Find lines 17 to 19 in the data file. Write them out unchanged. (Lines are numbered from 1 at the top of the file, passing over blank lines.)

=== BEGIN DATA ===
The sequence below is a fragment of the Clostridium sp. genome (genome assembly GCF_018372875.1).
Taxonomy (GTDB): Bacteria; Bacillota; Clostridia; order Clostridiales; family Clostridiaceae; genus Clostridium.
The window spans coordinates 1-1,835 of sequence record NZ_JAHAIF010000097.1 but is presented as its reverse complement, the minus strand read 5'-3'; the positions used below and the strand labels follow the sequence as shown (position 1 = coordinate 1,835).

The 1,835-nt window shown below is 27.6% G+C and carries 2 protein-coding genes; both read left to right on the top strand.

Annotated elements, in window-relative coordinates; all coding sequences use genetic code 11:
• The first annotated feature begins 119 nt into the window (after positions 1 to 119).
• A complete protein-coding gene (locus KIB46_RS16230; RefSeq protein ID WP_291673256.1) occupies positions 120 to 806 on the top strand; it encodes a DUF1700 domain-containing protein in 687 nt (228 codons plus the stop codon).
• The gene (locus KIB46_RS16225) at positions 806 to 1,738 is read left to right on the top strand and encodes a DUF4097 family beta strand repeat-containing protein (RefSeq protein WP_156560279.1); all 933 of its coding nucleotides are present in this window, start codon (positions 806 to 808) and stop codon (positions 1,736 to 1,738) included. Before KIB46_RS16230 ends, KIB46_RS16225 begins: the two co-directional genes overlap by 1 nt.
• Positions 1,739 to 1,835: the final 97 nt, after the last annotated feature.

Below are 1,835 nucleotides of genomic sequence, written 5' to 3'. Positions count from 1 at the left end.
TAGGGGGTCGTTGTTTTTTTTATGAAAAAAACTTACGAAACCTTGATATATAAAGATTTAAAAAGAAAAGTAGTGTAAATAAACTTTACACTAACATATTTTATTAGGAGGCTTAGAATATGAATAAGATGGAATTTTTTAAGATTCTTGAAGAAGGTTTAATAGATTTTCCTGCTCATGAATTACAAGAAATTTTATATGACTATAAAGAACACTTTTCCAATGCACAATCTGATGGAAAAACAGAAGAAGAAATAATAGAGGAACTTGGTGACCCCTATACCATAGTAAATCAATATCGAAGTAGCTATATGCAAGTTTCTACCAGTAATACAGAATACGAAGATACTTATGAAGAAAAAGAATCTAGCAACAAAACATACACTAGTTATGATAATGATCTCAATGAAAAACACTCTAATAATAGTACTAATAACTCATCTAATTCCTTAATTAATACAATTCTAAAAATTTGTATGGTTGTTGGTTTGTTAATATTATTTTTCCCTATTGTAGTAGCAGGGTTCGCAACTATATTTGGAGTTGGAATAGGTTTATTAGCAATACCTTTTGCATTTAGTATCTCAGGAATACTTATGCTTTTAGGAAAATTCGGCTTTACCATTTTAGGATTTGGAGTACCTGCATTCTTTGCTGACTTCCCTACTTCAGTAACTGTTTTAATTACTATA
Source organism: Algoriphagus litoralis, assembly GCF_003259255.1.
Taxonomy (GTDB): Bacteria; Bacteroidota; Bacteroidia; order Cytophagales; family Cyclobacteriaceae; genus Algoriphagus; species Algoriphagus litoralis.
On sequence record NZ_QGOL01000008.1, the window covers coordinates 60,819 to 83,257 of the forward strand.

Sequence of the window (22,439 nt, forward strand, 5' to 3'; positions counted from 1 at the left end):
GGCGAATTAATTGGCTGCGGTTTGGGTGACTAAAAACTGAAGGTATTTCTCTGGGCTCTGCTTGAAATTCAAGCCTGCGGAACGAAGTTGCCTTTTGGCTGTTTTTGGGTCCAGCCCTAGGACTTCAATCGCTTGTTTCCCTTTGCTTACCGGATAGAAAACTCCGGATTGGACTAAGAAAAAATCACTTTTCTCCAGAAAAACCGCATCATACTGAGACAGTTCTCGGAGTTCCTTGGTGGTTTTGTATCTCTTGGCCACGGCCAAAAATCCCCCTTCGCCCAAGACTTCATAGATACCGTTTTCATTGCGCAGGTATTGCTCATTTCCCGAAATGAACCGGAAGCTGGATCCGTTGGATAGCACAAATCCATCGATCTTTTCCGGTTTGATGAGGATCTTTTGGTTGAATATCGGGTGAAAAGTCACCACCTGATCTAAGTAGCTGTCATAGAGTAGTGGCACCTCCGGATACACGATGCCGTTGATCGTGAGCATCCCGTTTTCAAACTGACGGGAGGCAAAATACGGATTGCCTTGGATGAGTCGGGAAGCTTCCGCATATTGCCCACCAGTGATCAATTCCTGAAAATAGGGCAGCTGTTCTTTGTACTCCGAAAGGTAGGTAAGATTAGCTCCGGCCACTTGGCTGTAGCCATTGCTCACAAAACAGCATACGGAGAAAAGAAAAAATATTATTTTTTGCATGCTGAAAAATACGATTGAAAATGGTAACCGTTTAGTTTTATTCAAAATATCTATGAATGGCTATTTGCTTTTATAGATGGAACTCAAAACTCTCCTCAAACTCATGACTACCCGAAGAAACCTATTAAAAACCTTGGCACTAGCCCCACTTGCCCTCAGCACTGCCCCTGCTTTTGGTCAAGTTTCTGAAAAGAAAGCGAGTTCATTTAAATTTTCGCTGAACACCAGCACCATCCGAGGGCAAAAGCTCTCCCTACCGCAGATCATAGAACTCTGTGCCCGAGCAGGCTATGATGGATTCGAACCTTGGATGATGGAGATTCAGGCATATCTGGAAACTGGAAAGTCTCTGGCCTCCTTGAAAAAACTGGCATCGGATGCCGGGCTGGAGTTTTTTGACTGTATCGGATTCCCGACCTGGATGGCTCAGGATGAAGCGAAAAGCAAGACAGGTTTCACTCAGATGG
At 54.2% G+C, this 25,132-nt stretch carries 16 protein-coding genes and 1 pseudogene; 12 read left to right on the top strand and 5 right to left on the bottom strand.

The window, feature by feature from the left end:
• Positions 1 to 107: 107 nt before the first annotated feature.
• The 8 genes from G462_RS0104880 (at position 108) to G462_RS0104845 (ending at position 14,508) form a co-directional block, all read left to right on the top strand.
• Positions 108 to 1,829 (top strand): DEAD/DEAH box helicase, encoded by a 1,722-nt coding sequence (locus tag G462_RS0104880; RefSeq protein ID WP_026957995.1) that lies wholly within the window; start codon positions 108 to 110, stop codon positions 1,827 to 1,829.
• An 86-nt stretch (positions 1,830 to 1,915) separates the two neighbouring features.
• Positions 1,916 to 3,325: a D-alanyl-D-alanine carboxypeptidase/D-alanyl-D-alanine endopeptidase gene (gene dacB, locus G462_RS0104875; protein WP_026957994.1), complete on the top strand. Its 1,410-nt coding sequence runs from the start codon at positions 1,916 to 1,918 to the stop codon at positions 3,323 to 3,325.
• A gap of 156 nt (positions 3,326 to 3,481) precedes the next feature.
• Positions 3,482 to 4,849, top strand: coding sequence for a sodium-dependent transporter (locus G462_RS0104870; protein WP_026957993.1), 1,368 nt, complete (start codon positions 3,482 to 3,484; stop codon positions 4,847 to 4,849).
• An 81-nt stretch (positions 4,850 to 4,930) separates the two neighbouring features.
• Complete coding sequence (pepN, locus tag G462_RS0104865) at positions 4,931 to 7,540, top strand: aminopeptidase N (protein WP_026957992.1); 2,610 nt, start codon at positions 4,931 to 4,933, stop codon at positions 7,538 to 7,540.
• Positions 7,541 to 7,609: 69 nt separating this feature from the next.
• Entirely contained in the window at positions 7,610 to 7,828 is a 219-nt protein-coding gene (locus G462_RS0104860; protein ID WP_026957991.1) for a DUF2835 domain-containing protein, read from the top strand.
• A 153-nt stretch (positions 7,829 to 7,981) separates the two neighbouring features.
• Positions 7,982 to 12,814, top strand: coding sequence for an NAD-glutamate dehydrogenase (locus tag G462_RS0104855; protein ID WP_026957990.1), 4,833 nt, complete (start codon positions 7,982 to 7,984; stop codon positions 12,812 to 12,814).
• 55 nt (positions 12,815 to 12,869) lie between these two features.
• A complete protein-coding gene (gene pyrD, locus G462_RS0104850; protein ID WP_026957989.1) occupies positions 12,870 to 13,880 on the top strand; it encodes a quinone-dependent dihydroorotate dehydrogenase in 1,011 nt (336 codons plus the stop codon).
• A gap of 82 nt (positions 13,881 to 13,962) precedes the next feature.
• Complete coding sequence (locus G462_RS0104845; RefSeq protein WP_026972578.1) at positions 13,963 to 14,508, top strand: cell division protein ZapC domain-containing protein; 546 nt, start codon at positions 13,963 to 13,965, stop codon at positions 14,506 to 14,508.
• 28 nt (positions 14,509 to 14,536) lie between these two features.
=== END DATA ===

At 54.2% G+C, this 25,132-nt stretch carries 16 protein-coding genes and 1 pseudogene; 12 read left to right on the top strand and 5 right to left on the bottom strand.

The window, feature by feature from the left end:
• Positions 1 to 107: 107 nt before the first annotated feature.